The doctors here at the psychiatric clinic have told me that I am holding too much in. They tell me that this is the place where I’m not supposed to have a mask. I don’t think of myself as someone who wears or hides behind a mask. If anything, I tend to be brutally honest about myself and my art. But in recent years, I have built a wall between my internal experiences and others' experiences of me. I am open about having a mental illness but I am not open about what that entails, particularly the damage it wreaks, to myself and others.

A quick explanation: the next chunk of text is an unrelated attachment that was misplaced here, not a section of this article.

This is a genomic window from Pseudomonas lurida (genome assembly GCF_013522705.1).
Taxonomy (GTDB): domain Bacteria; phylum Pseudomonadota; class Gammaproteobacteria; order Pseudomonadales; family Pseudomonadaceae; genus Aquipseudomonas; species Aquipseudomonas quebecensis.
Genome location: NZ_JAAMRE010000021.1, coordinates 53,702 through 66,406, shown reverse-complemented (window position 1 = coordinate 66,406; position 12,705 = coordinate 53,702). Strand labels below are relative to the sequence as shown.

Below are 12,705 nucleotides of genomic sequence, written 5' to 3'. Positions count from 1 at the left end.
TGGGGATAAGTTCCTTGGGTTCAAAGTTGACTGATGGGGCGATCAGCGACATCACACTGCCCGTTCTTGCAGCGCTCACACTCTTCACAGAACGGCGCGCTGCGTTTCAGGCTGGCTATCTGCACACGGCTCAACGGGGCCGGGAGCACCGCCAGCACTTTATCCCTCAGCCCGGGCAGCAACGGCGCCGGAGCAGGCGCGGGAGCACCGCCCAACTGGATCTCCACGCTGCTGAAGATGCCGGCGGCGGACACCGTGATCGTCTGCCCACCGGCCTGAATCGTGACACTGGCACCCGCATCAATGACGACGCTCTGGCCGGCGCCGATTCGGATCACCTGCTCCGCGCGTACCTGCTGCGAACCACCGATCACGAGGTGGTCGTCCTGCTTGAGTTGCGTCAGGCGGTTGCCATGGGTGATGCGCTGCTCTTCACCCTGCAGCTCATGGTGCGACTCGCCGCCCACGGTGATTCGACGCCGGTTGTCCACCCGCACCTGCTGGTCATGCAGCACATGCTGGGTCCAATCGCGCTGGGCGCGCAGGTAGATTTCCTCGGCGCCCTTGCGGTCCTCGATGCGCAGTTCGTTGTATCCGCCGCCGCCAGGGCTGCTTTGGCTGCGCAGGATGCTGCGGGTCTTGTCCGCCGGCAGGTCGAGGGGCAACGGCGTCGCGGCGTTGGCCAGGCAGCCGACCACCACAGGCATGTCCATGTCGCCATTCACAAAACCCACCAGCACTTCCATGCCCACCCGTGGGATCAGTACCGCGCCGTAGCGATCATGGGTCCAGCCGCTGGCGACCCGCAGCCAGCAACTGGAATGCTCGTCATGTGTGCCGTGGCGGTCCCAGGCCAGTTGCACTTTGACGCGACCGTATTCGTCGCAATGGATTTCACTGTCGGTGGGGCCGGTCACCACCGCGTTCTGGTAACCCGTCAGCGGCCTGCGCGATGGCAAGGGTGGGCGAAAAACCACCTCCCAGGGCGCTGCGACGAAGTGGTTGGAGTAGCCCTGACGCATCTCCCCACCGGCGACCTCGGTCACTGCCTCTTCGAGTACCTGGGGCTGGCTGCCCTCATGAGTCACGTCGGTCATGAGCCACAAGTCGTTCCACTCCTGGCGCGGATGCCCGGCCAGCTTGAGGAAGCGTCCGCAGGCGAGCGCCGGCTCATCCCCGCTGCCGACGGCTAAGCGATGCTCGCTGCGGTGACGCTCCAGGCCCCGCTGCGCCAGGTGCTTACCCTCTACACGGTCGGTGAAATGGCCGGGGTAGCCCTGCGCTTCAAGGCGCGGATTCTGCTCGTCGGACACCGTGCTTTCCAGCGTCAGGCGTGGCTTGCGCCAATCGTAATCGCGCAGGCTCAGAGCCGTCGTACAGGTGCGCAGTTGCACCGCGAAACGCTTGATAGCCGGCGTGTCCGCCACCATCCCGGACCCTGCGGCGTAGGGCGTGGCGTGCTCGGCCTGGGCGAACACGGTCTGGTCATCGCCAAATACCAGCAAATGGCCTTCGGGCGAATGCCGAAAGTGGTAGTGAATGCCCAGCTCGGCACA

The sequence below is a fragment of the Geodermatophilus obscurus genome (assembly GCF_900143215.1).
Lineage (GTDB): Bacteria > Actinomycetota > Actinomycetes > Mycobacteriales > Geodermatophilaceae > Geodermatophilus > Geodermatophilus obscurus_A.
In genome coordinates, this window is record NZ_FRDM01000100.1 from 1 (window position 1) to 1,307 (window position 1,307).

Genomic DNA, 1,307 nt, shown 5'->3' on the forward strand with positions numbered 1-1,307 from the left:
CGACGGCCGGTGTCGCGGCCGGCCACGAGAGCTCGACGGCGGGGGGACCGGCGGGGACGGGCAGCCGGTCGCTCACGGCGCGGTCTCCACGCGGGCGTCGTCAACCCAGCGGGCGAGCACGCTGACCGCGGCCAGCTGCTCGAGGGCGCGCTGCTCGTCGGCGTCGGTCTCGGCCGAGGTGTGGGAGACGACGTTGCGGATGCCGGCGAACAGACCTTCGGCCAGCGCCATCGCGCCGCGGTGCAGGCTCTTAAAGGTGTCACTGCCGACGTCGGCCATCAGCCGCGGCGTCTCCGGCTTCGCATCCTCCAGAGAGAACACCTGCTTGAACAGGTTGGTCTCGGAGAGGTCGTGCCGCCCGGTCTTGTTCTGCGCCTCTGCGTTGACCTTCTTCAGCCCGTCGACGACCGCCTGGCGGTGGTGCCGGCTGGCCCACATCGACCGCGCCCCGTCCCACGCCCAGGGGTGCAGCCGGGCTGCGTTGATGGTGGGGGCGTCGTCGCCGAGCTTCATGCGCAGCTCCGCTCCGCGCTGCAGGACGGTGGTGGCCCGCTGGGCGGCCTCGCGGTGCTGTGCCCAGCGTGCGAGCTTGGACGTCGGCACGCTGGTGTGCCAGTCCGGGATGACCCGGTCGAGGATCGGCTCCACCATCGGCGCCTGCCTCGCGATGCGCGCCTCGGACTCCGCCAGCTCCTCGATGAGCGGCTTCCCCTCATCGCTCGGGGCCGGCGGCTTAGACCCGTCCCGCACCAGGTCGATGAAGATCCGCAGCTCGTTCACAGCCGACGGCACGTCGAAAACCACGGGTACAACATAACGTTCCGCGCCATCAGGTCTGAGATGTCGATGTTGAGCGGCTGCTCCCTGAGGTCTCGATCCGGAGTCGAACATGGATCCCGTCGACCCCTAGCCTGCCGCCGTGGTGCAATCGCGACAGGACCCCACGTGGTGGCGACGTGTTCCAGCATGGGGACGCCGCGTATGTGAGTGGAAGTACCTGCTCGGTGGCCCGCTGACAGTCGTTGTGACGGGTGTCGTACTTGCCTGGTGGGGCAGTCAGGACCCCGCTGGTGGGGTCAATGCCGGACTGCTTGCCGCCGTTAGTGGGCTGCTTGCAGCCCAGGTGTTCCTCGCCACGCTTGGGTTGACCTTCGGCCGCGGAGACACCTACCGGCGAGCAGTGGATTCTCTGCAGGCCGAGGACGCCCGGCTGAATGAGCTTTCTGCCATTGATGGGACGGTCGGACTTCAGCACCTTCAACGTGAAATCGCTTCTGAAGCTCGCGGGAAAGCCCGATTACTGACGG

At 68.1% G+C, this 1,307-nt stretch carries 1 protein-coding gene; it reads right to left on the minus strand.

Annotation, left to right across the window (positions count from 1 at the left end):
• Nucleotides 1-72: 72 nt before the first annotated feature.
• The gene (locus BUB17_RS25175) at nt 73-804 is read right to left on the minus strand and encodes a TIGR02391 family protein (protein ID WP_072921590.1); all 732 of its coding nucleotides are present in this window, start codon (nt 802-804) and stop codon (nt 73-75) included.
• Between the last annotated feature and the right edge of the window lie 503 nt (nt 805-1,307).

I am, by clinical definition, insane almost all of the time. Over the past 20 years, I have rarely been 'normal' or what mental health professionals describe as 'well'. When someone asks how I am and I tell them I'm well, I mean I'm coping, which is about as well as I get. My early strategy for coping with my worst episodes was to withdraw. The rest of the time, I pretended to be sane as best I could. Those who were closest to me (and there are few) always suffered because it was impossible to hide it from them. They were involuntarily strapped to my roller coaster of psychotic delusions, paranoia, obsessions, auditory hallucinations, impulsive emotionally based decisions, distractibility, doubt, self loathing and rage. Nothing much has changed.Other than the odd crying jag, my meltdowns have not been public. I’ve regularly had psychoses and delusions but on the whole, I’ve managed to keep the worst of my madness private. I've had to: to build a career, to maintain relationships, to make art.I used to think that if people knew about my instability, they wouldn’t trust any my ideas, let alone respect my decisions. The fact is that I’ve been this way throughout my entire career: throughout every exhibition, every interview, every interaction with collectors, every blog entry, every public appearance, every success and every failure. I have tried very hard not to let my internal experiences fuck up my external ones, with varying degrees of success. But my being mad makes my every success assailable, subject to question. I am always asked if my drive for success is 'good for me'.Over the past couple of years, especially since my father died, I’ve withdrawn further from other people and from myself. I have come to loathe what madness has done to me. I try to take responsibility for it and develop skills to deal with it. But I have come to hate it – and with it, my self – and in many ways, I've stopped dealing with it as well as I should. I don’t go there anymore in my art. In the past year or so, I’ve made some of my best art but I’ve stopped making anything that involves revealing much about myself. I tried to convince myself that this was a good thing: after all, my mental condition shouldn’t have anything to do with others' experience of my art or me. But it has. The last thing I ever wanted to be a crazy artist. But in the end, that is what I am. Not making art that is tinged by my madness hasn’t made me any more sane – even if I still suspect it has made me a better artist. If anything, it has had the opposite effect. Locked inside me with no outlet, my madness has grown restive and become less manageable. Denying myself access to the mad parts of me has greatly reduced the resources I have to to draw on when I make art. So I've decided to let it out – or, perhaps more accurately, to let you in. I don't know how you'll react – I guess there'll be another slew of unwanted advice from strangers – but I know that if I don't, it will suffocate me.